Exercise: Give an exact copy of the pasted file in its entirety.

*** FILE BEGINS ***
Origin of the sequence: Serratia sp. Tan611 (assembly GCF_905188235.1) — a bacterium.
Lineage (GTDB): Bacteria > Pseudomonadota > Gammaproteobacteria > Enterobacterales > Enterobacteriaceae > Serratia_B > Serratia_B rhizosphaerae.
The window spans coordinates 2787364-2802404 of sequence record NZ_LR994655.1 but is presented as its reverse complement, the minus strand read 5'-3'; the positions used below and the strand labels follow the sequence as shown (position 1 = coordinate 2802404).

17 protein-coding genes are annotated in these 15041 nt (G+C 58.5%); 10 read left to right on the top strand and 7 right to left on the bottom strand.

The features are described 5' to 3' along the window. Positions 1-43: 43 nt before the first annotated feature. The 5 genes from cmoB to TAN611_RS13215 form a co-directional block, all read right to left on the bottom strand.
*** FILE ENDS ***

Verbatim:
Origin of the sequence: Serratia sp. Tan611 (assembly GCF_905188235.1) — a bacterium.
Lineage (GTDB): Bacteria > Pseudomonadota > Gammaproteobacteria > Enterobacterales > Enterobacteriaceae > Serratia_B > Serratia_B rhizosphaerae.
The window spans coordinates 2787364-2802404 of sequence record NZ_LR994655.1 but is presented as its reverse complement, the minus strand read 5'-3'; the positions used below and the strand labels follow the sequence as shown (position 1 = coordinate 2802404).

17 protein-coding genes are annotated in these 15041 nt (G+C 58.5%); 10 read left to right on the top strand and 7 right to left on the bottom strand.

The features are described 5' to 3' along the window. Positions 1-43: 43 nt before the first annotated feature. The 5 genes from cmoB to TAN611_RS13215 form a co-directional block, all read right to left on the bottom strand.